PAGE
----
MAY, 2012

TABLE OF CONTENTS

IAAF INDOOR CHAMPS
Whiting PRs For Gold

BREAKING NEW GROUND
Whitingís Big Yearook

BUILDING CHAMPIONS
Hope springs in Malawi

HAMMER IN FOCUS
Nike Gives Trials A Special Twist

BLOOD LINE
Another Crouser Breaks Through

GOING ROUND THE BLOCK
Leftist Rotational Thinking

BIG LIFTS = BIG THROWS
Facts, Myths And Common Sense

THROWING HEAT
Thermodynamics and Throwing

LINE ĎEM UP
One size fits all

THIS IS HOW WE DO IT
An Athleteís Perspective

GETTING THE WORD OUT
Powerful Women Telesummit

 

 

Leftist Rotational Thinking
GOING ROUND THE BLOCK

By Scott Weiser, Millersville University

There is no question that what we know as "the block" is a huge addition to the power that the thrower can supply to the implement. It is a technique that aids the thrower in the summation of forces necessary to achieve the release speed that is essential to get the implement to go farther. However, there are some misconceptions and improper associations being made and passed along to young throwers. Letís take a look at the "blocking" effect as it relates to the shot put, discus, and javelin. Particularly what is going on with the upper body.

First, if you try to look up "block" in any biomechanical textbook, you will have trouble. That is a term relegated to us throws nuts. Movements similarly used in football and baseball are known in those sports as other terms, but one only has to open the sports section of your newspaper to see quarterback and pitchers demonstrate very commonly seen positions in the throwing events of Track & Field. Essentially, what the thrower is trying to do with the body is to develop a solid body position so that he/she can impart a huge accelerating force to the implement with the throwing arm. This involves turning of the body towards the sector, grounding of the non-throwing side lower body, stretching the upper body muscles used to deliver the implement, and finally stopping the non-throwing side upper body. Thus, the "block" is when the thrower stops one body segment in order to accelerate another body segment. The term "block" is most often referred to as what the thrower does with the non-throwing side of the upper body. However, the "blocking" effect can be seen elsewhere.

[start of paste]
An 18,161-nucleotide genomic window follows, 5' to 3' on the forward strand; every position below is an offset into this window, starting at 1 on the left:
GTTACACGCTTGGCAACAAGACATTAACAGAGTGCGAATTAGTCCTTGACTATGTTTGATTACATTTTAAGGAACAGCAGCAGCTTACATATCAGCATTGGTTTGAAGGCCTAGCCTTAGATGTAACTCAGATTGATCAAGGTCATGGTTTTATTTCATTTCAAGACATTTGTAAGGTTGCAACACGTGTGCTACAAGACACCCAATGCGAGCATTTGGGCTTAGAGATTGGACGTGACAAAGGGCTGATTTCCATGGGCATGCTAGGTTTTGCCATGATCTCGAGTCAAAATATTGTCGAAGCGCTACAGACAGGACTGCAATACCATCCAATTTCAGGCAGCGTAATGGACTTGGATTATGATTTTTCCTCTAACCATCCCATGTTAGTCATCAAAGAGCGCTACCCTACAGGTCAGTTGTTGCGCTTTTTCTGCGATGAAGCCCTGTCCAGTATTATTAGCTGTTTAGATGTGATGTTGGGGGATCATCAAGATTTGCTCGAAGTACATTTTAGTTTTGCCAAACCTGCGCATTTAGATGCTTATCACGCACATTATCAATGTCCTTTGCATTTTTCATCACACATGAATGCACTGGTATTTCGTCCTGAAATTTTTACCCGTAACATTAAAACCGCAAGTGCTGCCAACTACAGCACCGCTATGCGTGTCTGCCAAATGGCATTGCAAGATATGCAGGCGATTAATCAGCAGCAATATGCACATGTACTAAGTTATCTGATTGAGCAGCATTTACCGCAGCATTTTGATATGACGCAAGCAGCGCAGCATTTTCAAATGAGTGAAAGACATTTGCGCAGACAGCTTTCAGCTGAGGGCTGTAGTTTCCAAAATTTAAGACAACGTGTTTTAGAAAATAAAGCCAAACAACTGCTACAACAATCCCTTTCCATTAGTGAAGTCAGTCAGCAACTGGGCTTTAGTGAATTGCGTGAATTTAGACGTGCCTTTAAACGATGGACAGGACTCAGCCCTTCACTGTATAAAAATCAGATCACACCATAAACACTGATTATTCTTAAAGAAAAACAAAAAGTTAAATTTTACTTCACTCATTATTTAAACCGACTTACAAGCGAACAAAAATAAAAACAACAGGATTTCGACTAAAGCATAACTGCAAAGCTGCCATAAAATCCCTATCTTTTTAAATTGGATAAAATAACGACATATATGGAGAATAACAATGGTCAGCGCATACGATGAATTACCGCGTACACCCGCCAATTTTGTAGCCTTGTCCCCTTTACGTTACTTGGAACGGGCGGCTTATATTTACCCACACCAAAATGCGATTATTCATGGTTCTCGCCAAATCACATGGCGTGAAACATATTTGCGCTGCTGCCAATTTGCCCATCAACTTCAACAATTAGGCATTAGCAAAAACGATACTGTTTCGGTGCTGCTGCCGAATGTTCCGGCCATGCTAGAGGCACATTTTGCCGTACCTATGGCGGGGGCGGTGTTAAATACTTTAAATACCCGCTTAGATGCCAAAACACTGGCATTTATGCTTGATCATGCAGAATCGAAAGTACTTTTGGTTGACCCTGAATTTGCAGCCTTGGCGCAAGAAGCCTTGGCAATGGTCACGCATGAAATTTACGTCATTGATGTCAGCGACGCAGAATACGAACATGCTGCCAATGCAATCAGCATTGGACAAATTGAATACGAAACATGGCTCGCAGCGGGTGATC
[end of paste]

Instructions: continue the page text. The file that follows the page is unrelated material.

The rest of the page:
Any movement by the non-throwing body segments reduces the force that the thrower can impart on the implement. Has anyone ever heard of "itís like shooting cannon out of a canoe?" That is a comment on a weak foundation with a large accelerating force Ė the force just doesnít translate to the implement fully. If one can time these different elements properly you can minimize the deceleration of the implement prior to delivery giving one the feeling of the block accelerating the implement. The perception is that the implement "jumps" out of your hand; however, itís just that the implement maintains its momentum while your body stops to deliver. This is demonstrated greatly in the javelin and glide shot put which are, interestingly, both linear movements. However, this still occurs in rotational techniques.